California  |  Business Law

Legal Question

Asked on: 7/19/13, 9:55 am

How to use Minute Order to draft a Formal Order. The Court denied opposing party's Motion for Summary Judgment and ordered me, as prevailing party, to draft the "Formal Order". The Minute Order is 11 pgs plus 3 pgs of the Tentative which was vacated. The Minute Order includes opposing arguments, case law, Court's finding on Standing, and arguments on 4 causes of action which show disputes of fact. Now, how to use the Minute Order to draft the "Formal Order"... I would pay for someone to review Minute Order and guide me on this. Thank you.

3 Answers


Answered on: 7/19/13, 10:36 am by Anthony Roach

I've drafted those before. I'm out of your area, so you would have to be able to scan and send me the relevant minute order and other documents, via private e-mail.


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Law Office of Anthony A. Roach 9909 Topanga Canyon, Ste.313 Chatsworth, CA 91311

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Answered on: 7/19/13, 10:45 am by Robert F. Cohen

You might be able to keep it short and sweet, depending on the judge's take on how orders should be prepared.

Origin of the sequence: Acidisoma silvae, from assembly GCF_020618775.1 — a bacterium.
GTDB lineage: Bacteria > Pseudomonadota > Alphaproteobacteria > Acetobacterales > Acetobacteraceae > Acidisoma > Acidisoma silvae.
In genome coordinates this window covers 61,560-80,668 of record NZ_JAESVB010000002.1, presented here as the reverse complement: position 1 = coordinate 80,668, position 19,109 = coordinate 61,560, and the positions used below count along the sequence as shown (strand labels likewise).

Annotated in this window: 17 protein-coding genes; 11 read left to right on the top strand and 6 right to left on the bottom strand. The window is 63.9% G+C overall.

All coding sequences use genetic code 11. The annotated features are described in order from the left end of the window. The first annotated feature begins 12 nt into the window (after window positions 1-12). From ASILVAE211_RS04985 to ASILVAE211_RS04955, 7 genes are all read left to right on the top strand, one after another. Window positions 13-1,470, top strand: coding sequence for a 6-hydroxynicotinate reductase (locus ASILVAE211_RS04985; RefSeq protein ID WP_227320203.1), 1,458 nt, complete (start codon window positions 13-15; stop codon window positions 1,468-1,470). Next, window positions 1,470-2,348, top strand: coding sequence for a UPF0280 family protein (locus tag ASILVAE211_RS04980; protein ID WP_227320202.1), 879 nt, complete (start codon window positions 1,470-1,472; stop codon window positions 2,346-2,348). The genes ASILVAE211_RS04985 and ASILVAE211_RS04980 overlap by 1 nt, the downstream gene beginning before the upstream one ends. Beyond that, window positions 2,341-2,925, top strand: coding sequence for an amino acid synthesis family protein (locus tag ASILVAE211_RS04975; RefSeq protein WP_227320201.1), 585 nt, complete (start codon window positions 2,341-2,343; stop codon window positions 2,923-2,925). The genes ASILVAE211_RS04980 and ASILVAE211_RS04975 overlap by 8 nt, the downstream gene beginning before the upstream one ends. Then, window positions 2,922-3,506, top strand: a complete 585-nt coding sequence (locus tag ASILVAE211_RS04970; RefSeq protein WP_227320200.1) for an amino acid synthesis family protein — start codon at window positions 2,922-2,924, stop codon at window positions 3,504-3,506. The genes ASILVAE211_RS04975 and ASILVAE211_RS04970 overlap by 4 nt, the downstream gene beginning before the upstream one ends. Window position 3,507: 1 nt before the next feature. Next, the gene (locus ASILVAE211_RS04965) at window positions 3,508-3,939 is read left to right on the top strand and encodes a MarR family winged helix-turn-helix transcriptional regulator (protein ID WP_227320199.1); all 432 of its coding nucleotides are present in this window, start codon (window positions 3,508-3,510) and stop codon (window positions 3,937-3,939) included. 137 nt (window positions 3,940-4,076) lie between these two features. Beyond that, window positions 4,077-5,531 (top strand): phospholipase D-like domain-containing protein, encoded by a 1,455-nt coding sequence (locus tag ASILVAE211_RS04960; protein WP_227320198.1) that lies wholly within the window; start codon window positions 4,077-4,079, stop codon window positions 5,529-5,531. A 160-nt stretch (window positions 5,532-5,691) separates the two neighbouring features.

The MSJ of XXX came on for hearing on [date]. YYY appeared for plaintiff. ZZZ appeared for defendant. Upon reviewing the moving papers and evidence presented in support, the opposition thereto and evidence in opposition, and the reply brief (if any), and hearing oral argument, and good cause appearing therefor, the Court finds that there exist triable issues of material fact. IT IS HEREBY ORDERED that the motion for summary judgment of [moving party] is hereby denied.

DATE: ___________________

Judge of the Superior Court


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Law Office of Robert F. Cohen P.O. Box 15896 San Francisco, CA 94115-0896

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Answered on: 7/19/13, 11:18 am by Anthony Roach

I'd agree with Mr. Cohen if this was some other kind of motion. But a motion for summary judgment is different. The Code of Civil Procedure requires the court, on denying a motion for summary judgment to specify the "triable issues" and to refer to the evidence showing the dispute. That specificity must be in the order. (Code Civ. Proc., sect. 437c, subd. (g).)


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